Today, people probably would say Norman had Asperger’s syndrome—he was often compared to the Dustin Hoffman character in the film Rain Man—due to his odd ways and savant-like character. He spoke in a high-pitched, sing-song voice; repeated himself—“miss ’em quick, miss ’em quick”; was excruciatingly shy; a social misfit; and had snaggled teeth that resembled a jack-o’-lantern.
He also had a photographic memory, was a whiz at math, and wore mismatched clothes often in need of a washing. “He wore a montage of colors that had no relevancy to each other,” said Irv Lightstone, a close friend of Norman’s who was head professional at Maple Downs GC in Toronto for 45 years.
Norman’s eccentricities drove Canadian golf authorities crazy: He often failed to show for trophy presentations, would sell the first-place prize before the tournament started, and lie down in fairways to protest slow play.
But he also had an otherworldly ability to hit golf balls with amazing precision and consistency, using a homemade swing that defied every sacred tenet of instruction: He started with his arms and legs ramrod straight and the club about two feet behind the ball (see below).
In the two months before the ’56 Masters, Norman toured the southeastern U.S. with Lightstone and Ken Jacobs, another hotshot amateur from Toronto. They competed in top amateur tournaments against the best Americans, including Bill Campbell and Billy Joe Patton.
When Moe finally got to Augusta National, he found it hard to believe he was in a field of the world’s best—players such as Hogan, Snead, Demaret, Sarazen, Ouimet. “I played 45 holes a day,” Norman said. “I was running around there. You don’t get this chance every day.”
There are a number of stories about Norman at the Masters that have become part of the folklore surrounding him. One tale has an outraged Clifford Roberts, the stern Masters chairman, chasing after Moe in the first practice round thundering that he must take a caddie. Norman and Lightstone said it never happened and that Augusta members provided Moe with a caddie for the week at no cost.
It was reported that Moe slept on benches or in Augusta National’s bunkers, but Lightstone said Moe bunked in the Crow’s Nest, the small dormitory on the top floor of the clubhouse, with the other amateurs.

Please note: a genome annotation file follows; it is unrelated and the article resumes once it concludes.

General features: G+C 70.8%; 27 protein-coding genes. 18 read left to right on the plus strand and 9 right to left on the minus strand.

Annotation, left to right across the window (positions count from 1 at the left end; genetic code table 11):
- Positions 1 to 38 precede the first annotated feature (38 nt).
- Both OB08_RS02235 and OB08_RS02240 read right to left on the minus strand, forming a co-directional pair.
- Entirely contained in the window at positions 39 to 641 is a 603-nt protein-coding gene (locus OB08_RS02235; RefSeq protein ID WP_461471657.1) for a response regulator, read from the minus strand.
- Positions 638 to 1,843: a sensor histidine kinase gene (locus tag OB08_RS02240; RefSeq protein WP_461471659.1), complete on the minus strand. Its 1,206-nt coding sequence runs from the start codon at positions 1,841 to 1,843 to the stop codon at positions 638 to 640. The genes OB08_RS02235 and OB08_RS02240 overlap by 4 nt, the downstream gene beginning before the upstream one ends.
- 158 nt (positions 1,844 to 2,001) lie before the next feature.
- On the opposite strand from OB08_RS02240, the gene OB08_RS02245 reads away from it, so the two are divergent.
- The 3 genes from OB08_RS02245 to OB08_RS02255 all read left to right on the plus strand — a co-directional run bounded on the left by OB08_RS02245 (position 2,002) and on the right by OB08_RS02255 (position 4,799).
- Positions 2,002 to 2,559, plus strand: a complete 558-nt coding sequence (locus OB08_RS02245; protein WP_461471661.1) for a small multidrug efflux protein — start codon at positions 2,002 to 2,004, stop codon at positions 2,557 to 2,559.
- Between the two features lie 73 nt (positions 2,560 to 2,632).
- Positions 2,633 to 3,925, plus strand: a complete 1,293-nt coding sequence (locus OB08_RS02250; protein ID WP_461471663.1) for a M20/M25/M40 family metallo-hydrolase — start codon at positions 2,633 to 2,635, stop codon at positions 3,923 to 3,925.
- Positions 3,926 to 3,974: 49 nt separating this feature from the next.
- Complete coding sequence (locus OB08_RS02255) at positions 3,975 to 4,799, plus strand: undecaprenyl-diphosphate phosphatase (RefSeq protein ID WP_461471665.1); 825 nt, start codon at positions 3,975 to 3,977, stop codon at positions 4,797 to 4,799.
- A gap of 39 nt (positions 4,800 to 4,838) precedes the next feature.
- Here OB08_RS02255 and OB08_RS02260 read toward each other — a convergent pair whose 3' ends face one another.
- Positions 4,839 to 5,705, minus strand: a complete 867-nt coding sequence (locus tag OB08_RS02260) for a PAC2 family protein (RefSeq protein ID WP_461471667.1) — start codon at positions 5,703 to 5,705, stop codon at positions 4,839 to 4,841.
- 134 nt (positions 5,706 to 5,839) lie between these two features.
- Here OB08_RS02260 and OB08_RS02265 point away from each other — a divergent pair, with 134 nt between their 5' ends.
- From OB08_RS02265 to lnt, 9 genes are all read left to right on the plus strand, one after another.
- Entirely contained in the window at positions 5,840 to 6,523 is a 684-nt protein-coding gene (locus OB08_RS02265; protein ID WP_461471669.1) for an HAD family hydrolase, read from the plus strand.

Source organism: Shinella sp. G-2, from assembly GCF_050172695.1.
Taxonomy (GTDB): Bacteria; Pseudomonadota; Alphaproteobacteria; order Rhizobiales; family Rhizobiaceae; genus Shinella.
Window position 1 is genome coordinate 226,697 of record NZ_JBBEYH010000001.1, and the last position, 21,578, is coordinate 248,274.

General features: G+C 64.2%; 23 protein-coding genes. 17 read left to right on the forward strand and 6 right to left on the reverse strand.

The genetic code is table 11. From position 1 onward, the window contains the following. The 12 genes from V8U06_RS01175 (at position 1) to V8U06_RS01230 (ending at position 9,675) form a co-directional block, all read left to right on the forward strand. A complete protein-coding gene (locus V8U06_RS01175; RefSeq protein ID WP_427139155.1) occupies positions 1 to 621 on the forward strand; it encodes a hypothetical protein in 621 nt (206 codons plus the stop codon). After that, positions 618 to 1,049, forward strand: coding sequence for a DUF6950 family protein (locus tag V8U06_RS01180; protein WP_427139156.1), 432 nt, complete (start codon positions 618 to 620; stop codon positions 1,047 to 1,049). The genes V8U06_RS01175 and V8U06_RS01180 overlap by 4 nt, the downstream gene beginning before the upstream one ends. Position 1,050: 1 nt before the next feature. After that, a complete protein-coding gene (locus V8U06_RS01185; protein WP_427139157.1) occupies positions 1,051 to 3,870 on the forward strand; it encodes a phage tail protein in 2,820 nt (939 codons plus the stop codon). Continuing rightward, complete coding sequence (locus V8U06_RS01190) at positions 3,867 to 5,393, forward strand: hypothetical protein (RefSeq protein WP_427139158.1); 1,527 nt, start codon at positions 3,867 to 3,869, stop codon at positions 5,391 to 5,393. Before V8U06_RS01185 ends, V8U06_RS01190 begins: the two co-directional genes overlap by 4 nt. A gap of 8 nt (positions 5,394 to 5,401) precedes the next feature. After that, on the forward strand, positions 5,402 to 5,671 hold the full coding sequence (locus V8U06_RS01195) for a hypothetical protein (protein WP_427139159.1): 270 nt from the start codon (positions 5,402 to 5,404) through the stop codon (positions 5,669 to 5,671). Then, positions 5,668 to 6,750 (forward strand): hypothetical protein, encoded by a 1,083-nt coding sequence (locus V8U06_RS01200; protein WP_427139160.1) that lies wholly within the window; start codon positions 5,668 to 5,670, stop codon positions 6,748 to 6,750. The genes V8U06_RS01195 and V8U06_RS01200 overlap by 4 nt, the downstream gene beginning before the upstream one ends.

During the first round, Norman “pured” the ball but he couldn’t handle the undulating greens, three-putting six times and settling for a 75. Friday’s round was another horror show on the greens, leading to a 78. After two rounds, he was 18 shots behind leader Ken Venturi. But there was no cut back then, so Moe set off for the range.
He caught the eye of Sam Snead, who, as John Updike wrote, swaggered around the range “like the sheriff of golf county.” Moe said Snead watched him for a while then offered some advice: “You’re coming down way too steep on the ball with your long irons. The secret to hitting a long iron is to hit them like fairway woods. Don’t hit down or try to force it. Hit it like a nice 3-wood. Sweep it.”
Lightstone watched Snead talk to Moe then walked away to catch some action on the course. When Lightstone returned to the range about four hours later, it was dark but Moe was still hitting balls. “His hands looked like they hurt.”
He was flabbergasted at Moe’s overzealous reaction to Snead’s tip. Moe had been hitting the ball beautifully but had lost confidence in his unique swing. “This quest for excellence he had,” Lightstone said. “Golf was all he had in his life, nothing else… In those days, Moe did things that were totally irrational and off the world.”
The next morning, Norman’s hands were blistered, red, and raw. They looked “like hamburger,” Lightstone said, the left thumb split open, the pain at impact excruciating.
In the third round, Norman was paired with veteran Vic Ghezzi, the 1941 PGA champion. But after putting out on the 9th hole, Moe withdrew. “I can’t go on,” Moe told Lightstone, his face contorted in anguish. “I can’t hold the club.”
According to Lightstone, Ghezzi shook his head and said, “This is the Masters. You play on one leg if you have to.”
When word of Norman’s WD made it up north, members of Canada’s golf establishment shook their heads with “I-told-you-so” smugness. When, a few years later, Augusta National stopped extending an invitation to the Canadian Amateur champion, some said Norman’s behavior in 1956 was the major reason.
It wasn’t true. Norman was invited to the 1957 Masters but missed the cut. And according to Kathryn Murphy, executive secretary to the Masters in the early ‘90s, invitations to the Canadian PGA and Canadian Amateur champions, as well as other foreign players, were discontinued because Augusta National was under pressure to make more room for PGA Tour pros in the limited-field event.
But like so much else about Moe Norman, the mistruths live on, as much a part of his legend as his extraordinary accomplishments.
Moe Norman died in 2004 at age 75, having won at least 55 Canadian Tour and other titles, twice winning the Canadian PGA Championship, the Canadian PGA Seniors Championship nine times, and setting at least 33 course records. Irv Lightstone died this past March at age 80.
Excerpted from The Feeling of Greatness: The Moe Norman Story by Tim O’Connor. He is working on a book, with Todd Graves of the Graves Golf Academy, on Moe’s swing and approach to golf.
Photographs courtesy Golf Canada Archives and Graves Golf Academy